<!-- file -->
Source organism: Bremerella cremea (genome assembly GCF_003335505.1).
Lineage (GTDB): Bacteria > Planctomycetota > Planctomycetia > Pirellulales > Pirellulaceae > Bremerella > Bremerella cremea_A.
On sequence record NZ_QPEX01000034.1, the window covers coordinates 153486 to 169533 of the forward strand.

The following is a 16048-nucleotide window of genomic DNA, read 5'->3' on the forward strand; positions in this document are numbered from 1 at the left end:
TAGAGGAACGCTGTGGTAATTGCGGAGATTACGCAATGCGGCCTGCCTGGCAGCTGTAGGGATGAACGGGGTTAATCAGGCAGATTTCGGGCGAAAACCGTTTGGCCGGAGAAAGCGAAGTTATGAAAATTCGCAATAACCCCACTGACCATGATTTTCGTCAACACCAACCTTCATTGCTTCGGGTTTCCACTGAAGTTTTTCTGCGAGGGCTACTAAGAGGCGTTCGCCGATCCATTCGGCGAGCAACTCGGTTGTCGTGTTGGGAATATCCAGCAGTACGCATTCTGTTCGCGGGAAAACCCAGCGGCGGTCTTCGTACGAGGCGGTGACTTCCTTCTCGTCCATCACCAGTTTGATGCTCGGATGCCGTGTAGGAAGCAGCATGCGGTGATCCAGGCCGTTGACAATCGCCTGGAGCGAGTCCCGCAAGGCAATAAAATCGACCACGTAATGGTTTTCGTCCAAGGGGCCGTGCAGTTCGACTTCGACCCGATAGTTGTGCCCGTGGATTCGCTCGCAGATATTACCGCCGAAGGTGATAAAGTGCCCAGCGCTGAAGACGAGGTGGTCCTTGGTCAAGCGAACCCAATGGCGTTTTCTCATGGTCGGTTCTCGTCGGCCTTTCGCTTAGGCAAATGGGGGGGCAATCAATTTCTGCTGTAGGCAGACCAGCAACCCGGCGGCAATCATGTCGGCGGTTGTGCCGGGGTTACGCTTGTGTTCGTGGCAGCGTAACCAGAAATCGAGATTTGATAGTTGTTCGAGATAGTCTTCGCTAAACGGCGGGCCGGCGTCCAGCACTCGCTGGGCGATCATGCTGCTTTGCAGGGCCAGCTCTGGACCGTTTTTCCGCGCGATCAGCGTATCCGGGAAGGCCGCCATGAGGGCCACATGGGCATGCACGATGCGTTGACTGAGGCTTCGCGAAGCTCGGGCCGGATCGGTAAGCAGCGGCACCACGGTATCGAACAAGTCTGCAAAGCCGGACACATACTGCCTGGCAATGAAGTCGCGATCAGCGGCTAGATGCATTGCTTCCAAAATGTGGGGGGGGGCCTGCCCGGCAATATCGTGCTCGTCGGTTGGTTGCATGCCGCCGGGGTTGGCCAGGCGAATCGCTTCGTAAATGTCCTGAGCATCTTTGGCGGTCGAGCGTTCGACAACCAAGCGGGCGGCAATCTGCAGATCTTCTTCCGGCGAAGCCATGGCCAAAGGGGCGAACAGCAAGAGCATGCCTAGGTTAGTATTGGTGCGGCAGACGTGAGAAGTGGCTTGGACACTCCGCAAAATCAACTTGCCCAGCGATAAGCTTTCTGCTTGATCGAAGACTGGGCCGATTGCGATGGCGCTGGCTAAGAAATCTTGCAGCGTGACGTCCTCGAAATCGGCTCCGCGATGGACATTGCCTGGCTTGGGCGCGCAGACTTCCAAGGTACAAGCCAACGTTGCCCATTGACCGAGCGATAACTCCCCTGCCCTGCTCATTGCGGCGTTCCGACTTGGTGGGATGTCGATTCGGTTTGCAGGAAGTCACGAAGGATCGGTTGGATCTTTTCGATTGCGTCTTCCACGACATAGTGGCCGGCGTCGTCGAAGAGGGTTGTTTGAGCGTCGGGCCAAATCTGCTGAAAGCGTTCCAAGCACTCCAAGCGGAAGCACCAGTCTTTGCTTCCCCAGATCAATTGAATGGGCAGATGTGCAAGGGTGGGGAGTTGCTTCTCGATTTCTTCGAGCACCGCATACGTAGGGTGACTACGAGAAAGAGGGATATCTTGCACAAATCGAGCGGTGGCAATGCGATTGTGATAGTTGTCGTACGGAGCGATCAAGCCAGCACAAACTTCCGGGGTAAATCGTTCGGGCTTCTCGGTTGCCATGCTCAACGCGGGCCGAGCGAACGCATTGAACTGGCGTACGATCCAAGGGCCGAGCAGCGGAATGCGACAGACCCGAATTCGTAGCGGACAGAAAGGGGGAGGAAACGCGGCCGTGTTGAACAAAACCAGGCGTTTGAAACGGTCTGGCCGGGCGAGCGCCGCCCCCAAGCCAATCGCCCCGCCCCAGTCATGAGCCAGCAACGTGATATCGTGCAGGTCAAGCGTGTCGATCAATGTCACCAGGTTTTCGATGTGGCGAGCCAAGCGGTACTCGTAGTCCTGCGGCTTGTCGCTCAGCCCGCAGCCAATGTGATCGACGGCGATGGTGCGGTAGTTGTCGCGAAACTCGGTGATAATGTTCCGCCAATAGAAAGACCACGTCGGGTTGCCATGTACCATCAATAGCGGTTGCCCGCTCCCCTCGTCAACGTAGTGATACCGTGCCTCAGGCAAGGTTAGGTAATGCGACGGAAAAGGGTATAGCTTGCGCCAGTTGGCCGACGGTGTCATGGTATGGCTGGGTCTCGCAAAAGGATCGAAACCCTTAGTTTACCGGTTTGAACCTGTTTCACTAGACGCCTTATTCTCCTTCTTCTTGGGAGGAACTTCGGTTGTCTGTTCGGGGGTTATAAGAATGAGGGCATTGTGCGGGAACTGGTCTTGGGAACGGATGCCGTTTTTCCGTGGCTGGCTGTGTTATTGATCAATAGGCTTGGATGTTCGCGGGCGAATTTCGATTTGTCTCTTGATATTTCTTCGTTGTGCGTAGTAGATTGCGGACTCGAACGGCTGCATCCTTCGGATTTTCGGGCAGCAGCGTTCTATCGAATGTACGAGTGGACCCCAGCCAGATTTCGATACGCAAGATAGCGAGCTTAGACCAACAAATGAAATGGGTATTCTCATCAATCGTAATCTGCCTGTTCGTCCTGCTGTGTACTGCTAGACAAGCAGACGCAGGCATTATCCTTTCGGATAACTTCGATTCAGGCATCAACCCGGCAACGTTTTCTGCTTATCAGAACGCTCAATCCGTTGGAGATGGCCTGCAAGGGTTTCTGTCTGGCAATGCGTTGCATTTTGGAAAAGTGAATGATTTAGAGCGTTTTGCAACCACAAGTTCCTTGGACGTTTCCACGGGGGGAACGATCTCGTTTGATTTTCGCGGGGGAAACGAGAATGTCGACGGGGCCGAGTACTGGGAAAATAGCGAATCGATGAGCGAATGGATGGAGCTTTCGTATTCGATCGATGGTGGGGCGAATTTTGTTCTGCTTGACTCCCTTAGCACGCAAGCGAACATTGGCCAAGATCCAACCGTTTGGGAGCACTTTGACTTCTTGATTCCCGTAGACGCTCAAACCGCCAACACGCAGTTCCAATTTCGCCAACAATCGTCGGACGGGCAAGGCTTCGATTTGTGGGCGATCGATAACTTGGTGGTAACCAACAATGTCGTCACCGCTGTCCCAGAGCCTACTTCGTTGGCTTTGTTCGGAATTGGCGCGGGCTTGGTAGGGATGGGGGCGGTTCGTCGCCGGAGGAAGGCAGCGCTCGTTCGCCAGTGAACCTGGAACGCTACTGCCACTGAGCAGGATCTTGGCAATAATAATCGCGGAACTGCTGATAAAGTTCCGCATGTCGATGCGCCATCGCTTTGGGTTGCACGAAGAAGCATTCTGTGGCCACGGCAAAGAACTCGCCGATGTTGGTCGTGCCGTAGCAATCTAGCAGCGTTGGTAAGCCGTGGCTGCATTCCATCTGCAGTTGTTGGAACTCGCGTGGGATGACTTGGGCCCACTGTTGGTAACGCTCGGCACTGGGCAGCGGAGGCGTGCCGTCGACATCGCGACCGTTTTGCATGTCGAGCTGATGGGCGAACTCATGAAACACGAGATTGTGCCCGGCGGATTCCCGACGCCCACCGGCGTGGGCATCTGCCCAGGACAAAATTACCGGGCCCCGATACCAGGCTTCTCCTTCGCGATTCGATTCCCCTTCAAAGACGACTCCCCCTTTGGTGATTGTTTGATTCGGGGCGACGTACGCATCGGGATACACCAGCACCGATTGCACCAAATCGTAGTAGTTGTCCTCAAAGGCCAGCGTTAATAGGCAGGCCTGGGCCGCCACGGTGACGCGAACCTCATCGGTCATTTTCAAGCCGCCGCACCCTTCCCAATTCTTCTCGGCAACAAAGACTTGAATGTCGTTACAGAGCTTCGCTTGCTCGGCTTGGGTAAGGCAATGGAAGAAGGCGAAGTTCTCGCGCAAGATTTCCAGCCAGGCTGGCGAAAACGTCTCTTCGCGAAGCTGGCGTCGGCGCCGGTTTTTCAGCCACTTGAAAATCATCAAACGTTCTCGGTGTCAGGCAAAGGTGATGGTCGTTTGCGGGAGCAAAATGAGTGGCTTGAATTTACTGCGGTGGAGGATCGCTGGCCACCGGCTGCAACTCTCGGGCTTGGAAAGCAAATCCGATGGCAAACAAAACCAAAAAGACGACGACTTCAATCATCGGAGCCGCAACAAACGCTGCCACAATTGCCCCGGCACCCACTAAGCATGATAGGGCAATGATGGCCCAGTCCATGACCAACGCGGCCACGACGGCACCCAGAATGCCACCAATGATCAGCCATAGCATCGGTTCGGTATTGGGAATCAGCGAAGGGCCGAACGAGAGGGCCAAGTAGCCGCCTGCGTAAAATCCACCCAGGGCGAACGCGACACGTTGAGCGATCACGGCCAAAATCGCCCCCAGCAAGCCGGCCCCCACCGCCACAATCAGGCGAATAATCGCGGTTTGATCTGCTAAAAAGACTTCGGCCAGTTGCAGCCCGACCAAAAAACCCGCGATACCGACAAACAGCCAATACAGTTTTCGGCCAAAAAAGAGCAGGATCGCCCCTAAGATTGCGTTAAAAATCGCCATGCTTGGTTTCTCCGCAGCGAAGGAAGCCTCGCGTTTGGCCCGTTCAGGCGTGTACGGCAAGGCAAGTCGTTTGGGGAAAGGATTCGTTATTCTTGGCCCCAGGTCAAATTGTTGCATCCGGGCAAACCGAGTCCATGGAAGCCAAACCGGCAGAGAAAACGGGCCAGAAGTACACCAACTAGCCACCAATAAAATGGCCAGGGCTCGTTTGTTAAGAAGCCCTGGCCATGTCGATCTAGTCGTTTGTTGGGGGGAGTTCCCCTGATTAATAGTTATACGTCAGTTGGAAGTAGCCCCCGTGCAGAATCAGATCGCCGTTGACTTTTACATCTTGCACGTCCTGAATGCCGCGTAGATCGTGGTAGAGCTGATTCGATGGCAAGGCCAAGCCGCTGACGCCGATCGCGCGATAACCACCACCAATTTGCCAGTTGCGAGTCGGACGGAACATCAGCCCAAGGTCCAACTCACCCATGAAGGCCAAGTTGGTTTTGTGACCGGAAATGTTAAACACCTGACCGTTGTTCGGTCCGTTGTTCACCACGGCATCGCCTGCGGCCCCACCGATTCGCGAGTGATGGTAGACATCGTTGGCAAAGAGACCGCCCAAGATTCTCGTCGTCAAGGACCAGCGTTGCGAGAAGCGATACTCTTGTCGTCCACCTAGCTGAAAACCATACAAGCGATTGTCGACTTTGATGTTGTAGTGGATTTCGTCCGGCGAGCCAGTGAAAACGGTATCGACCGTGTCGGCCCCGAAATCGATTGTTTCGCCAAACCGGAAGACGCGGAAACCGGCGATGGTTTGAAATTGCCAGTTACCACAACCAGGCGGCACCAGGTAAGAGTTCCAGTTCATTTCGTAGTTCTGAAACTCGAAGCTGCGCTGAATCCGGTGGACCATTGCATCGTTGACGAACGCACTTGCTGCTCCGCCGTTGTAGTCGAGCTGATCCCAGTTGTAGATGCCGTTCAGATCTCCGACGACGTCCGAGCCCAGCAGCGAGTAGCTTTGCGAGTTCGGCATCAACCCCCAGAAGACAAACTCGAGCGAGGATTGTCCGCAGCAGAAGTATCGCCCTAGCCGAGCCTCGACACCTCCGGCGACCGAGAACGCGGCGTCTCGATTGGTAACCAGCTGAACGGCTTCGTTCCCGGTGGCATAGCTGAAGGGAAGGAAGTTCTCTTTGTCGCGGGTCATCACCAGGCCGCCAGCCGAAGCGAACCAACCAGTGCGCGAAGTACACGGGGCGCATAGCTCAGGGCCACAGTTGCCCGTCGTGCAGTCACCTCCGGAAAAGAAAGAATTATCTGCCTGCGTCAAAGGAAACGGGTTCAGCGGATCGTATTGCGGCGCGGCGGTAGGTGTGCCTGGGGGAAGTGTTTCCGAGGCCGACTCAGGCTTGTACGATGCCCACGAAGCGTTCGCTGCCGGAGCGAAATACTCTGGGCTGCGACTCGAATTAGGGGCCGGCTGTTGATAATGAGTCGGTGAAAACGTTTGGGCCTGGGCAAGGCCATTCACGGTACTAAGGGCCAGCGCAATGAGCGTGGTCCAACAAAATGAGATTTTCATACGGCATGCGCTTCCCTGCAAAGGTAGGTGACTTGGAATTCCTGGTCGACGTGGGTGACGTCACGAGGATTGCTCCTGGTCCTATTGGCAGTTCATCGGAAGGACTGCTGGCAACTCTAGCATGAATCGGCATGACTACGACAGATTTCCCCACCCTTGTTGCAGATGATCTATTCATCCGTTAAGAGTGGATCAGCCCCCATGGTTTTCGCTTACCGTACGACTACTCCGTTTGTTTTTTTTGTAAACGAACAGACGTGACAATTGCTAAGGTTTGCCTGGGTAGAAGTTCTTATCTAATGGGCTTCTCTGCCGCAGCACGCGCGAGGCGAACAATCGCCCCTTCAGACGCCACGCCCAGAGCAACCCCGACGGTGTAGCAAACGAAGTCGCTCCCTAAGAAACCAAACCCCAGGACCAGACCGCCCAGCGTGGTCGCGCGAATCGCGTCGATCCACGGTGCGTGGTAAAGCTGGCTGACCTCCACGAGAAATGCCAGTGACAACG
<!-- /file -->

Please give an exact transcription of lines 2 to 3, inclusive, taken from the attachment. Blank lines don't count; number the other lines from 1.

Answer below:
Lineage (GTDB): Bacteria > Planctomycetota > Planctomycetia > Pirellulales > Pirellulaceae > Bremerella > Bremerella cremea_A.
On sequence record NZ_QPEX01000034.1, the window covers coordinates 153486 to 169533 of the forward strand.